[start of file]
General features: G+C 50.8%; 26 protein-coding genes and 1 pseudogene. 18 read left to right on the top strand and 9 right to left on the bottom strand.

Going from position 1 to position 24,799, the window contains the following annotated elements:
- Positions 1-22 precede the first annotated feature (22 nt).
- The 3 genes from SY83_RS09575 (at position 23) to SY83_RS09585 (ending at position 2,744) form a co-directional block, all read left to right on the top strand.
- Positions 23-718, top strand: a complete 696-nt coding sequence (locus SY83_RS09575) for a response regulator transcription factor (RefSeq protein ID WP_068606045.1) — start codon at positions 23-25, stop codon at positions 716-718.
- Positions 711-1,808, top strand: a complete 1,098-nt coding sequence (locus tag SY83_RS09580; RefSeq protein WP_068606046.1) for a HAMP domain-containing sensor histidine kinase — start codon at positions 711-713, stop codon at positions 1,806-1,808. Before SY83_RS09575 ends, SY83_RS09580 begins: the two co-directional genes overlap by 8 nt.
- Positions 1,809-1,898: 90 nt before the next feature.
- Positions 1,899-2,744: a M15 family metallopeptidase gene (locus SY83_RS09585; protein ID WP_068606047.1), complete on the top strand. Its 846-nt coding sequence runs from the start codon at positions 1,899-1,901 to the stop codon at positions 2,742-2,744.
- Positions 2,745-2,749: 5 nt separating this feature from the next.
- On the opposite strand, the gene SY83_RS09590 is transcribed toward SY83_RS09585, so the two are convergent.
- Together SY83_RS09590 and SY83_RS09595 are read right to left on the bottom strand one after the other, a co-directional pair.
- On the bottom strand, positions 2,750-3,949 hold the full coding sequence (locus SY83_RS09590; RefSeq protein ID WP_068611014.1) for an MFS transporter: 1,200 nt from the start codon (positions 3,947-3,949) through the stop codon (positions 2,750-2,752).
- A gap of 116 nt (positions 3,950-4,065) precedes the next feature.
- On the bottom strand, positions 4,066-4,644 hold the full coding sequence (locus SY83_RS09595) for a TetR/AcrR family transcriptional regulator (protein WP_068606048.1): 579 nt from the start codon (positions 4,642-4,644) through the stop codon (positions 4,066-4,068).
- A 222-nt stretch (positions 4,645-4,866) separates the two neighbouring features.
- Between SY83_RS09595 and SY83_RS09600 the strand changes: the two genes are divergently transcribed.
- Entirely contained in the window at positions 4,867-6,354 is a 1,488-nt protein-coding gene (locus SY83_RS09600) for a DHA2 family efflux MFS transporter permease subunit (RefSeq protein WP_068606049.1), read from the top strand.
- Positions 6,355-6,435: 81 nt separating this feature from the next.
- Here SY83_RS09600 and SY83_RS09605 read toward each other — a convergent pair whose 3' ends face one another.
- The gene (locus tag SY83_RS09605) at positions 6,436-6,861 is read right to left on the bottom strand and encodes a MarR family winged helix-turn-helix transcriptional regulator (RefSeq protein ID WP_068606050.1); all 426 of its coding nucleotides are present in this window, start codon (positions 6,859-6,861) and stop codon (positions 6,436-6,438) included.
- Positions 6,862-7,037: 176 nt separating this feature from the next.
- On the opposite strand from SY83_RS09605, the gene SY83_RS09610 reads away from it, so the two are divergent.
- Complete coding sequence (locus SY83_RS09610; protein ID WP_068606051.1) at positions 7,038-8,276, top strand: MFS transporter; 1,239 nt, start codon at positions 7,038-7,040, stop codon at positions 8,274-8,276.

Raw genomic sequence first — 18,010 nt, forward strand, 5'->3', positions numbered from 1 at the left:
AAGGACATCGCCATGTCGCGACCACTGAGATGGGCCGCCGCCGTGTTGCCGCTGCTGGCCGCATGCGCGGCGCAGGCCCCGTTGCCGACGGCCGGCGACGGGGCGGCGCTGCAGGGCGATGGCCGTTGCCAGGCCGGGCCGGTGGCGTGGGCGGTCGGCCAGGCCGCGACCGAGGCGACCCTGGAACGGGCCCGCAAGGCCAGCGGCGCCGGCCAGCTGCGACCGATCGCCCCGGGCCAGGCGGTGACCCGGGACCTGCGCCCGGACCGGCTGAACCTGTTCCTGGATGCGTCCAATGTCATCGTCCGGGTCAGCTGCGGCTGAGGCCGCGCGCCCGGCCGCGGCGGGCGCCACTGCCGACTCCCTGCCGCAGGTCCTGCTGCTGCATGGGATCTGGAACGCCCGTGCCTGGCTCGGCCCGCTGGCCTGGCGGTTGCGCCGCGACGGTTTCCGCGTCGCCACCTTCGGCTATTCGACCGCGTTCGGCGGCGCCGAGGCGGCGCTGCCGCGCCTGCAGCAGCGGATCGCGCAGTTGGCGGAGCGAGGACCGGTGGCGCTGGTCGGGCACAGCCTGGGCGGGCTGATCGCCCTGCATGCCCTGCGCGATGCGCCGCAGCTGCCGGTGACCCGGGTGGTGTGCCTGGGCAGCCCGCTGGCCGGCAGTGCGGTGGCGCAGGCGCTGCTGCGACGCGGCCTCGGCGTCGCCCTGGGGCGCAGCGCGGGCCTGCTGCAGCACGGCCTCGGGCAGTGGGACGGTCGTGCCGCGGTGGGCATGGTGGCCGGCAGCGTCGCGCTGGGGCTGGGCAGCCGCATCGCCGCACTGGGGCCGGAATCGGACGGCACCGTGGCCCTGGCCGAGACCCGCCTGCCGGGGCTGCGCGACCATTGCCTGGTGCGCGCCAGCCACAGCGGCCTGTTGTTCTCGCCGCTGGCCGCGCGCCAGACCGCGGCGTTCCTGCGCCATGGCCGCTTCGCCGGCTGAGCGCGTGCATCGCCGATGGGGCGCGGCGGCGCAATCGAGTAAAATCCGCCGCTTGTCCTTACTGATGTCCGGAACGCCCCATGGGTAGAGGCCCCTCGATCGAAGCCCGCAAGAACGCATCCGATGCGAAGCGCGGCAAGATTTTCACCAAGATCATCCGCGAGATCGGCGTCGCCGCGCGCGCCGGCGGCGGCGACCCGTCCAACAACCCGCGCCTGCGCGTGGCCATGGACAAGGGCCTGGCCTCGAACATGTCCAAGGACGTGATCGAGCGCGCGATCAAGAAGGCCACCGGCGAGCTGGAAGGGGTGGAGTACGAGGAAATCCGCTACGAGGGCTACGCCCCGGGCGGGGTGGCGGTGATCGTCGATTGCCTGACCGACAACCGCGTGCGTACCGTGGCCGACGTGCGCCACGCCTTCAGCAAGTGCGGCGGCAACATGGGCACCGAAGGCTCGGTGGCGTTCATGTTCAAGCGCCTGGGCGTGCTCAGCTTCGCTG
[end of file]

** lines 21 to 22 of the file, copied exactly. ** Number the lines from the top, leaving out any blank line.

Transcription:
- Positions 6,862-7,037: 176 nt separating this feature from the next.
- On the opposite strand from SY83_RS09605, the gene SY83_RS09610 reads away from it, so the two are divergent.